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9 sentences that a boss should never say

9 sentences that a boss should never say

European Business Listicle 11/2019

We communicate a lot in our everyday working lives – with colleagues as well as with staff. As a manager, however, there are several sentences you should avoid so as not to offend your employees. We’ve put together a few things that you should never say as the boss.

“That’s not my problem.”

Your employee tells you about a question or challenge that he doesn’t know how to solve on his own. With the sentence “That’s not my problem,” you really show him the cold shoulder and signalize to him that he shouldn’t bother you. However, as a manager, it’s your job to enable your employees to overcome challenges. So listen to what your employee has brought up and help him solve the problem. Otherwise, in the future, you won’t even find out when something goes wrong and might have to face serious consequences for the company.

“I’m too busy right now to deal with it.”

Of course, as the boss, you have to take care of a lot of things at the same time. That’s why you sometimes don’t have the time to deal with your employees’ concerns in detail. Nonetheless: Cutting him off directly with this sentence makes your employee believe that his question isn’t important to you. Had his concern not been important to him, however, he wouldn’t have come to you. So just listen to what it’s about and arrange an appointment for another time to deal with anything that can’t or doesn’t have to be solved immediately to discuss the matter in detail.

“I’d like to have your job. I’d have less to worry about.”

Being responsible for others can be a major challenge. But that doesn’t mean that your employees’ work can’t be just as demanding. With the above sentence, you signalize that the employee in question has an “easy life” in your view and therefore doesn’t accomplish much. Better not to let yourself get carried away.

“We’ve always done it that way.”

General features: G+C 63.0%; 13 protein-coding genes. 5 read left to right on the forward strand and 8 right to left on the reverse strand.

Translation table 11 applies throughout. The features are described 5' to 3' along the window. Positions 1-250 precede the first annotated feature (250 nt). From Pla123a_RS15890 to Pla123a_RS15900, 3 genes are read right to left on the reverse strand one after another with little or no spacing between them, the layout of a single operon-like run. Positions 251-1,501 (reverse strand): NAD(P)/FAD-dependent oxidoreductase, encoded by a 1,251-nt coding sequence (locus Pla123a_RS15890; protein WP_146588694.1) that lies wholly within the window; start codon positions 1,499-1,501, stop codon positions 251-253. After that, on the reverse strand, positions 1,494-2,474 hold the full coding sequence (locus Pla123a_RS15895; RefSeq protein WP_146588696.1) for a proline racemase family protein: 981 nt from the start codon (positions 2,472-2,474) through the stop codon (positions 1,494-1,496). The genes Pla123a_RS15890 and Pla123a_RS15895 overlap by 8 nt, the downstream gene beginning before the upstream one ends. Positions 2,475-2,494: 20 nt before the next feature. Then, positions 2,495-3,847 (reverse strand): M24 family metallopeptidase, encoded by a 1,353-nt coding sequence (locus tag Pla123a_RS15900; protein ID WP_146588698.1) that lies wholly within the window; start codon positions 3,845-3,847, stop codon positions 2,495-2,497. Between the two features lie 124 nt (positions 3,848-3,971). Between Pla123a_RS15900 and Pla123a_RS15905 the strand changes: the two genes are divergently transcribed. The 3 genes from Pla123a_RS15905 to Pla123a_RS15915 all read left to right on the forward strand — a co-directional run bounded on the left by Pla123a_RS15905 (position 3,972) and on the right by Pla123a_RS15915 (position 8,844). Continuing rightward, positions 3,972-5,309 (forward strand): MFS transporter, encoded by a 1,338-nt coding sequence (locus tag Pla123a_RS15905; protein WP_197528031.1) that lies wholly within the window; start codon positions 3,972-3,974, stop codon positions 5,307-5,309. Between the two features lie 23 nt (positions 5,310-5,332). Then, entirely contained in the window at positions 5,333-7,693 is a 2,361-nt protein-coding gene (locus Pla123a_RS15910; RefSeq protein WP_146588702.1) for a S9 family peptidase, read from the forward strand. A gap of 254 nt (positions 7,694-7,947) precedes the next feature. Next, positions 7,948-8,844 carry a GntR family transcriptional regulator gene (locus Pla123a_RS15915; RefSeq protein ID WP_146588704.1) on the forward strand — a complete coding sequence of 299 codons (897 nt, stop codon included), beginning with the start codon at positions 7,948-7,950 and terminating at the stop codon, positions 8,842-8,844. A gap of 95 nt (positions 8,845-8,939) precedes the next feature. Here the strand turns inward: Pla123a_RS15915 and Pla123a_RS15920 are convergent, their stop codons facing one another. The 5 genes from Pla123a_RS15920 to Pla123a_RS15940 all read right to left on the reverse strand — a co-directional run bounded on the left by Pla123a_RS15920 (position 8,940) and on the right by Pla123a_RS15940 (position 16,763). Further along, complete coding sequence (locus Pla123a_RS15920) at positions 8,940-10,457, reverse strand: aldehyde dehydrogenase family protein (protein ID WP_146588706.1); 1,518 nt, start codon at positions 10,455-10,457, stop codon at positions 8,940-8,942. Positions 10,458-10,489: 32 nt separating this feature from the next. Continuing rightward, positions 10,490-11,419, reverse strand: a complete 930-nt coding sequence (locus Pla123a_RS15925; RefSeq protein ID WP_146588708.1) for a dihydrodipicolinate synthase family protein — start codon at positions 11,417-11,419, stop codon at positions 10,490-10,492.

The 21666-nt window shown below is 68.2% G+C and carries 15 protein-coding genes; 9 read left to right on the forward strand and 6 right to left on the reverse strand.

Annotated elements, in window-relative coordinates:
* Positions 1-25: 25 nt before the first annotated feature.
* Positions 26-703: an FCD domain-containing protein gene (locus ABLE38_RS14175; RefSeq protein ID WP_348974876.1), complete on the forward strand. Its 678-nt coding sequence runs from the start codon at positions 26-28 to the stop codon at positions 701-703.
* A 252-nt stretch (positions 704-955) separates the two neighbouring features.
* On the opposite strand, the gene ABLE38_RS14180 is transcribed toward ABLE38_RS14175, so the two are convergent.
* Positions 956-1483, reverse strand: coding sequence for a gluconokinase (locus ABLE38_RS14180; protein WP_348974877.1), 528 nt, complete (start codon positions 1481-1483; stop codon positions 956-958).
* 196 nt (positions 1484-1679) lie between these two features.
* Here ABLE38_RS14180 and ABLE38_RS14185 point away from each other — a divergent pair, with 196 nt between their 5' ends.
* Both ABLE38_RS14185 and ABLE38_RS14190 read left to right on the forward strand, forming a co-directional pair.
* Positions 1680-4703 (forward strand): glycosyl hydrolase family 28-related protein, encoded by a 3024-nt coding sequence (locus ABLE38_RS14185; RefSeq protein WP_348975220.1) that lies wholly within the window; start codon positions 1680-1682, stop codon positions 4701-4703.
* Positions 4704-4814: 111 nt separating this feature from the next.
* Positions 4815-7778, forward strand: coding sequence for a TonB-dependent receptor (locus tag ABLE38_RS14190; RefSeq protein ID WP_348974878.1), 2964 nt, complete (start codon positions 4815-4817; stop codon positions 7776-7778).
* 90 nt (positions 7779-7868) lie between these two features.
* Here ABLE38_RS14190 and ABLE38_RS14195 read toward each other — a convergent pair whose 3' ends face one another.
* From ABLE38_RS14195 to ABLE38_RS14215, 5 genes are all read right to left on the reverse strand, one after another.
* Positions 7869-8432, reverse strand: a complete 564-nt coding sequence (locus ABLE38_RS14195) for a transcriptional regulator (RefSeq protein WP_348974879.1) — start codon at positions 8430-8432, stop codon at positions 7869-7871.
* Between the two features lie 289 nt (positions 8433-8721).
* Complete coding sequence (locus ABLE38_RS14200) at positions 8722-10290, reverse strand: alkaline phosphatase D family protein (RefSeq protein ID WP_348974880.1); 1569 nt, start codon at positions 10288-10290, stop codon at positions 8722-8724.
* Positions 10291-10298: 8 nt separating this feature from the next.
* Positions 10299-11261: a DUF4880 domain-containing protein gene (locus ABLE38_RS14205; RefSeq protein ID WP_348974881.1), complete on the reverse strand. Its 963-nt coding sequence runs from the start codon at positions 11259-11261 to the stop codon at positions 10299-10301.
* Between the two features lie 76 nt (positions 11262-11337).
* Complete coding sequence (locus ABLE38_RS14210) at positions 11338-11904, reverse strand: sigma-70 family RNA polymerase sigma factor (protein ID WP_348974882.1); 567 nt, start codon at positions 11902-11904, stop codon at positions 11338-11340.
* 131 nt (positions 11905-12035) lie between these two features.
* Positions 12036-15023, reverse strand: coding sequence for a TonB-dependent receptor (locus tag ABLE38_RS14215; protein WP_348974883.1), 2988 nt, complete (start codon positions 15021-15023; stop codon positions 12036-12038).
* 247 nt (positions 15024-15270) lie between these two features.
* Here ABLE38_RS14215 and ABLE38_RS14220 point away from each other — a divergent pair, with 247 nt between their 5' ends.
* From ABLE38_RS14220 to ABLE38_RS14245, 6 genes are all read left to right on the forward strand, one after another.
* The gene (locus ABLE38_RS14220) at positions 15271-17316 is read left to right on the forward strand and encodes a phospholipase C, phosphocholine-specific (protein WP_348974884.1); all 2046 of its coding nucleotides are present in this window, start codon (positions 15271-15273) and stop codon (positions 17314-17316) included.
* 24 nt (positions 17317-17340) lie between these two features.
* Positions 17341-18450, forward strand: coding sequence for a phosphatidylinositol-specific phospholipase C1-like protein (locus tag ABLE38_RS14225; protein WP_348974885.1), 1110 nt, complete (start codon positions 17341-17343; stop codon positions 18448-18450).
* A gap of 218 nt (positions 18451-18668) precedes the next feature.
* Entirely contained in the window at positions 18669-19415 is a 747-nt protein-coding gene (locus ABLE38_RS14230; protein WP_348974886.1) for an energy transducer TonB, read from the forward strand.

An employee tells you about an idea or suggests how things could be done differently? Listen to the idea or suggestion and ponder whether it’s doable or not. Especially in this day and age, you can’t afford simply to keep going as you always have. “We’ve always done it that way” signalizes to your employee that you don’t feel like dealing with his suggestion and that you might not have the know-how to take care of the matter.

“After 6:00 I’m always alone at work. My employees always call it a day right on time!”

Your employees are observing the Working Time Act and are therefore doing as their contract states. The working hours and the length of the work are stipulated in the work contract, and the number of overtime hours cannot exceed a certain limit either. Reproaching your employees for adhering to the rules is inappropriate. Also consider that many employees are there earlier in the morning than their superiors are.

“Just don’t make any mistakes!”

This sentence puts your staff under incredible pressure. Of course, you want as few mistakes to be made as possible. You can be sure, however, that your employees don’t make mistakes by choice, either. When mistakes happen, see it as something positive: You and your staff can learn something from it for the future. The more you put others under pressure to be perfect, the more mistakes will be made.

“I’m the boss! We do it my way – end of discussion!”

Let your employees know why you make certain decisions. Making a decision about something that affects everyone just because of your position can seem very discouraging. Your staff want to be able to understand why certain processes are the way they are. Give your employees the chance to find meaning in their work and get them involved.

“I don’t need your help.”

As a manager, you should learn early on how to delegate. If you constantly reject your employees’ help, you’ll rob them of the meaning of their work. Why are the staff there if they can’t take on any duties? Let your employees help you when they offer you help. That way you’ll signalize “You’re important to me”.

“You can be happy you even have a job!”

Ouch! This sentence isn’t appealing to anyone as it immensely devalues the position of your own work. This statement signalizes that you as an employer are not satisfied with your staff’s work and are therefore not of the opinion that the person in question would find new employment quickly. In addition, you show as an employer that you don’t really care about the concerns of your staff. It signalizes your perception that they should be happy to be allowed to work for you. Looking at the current labour market, this statement is doubly tragic because in many sectors, workers who are well qualified can choose the best out of several jobs. So don’t drive your employees out with such statements.

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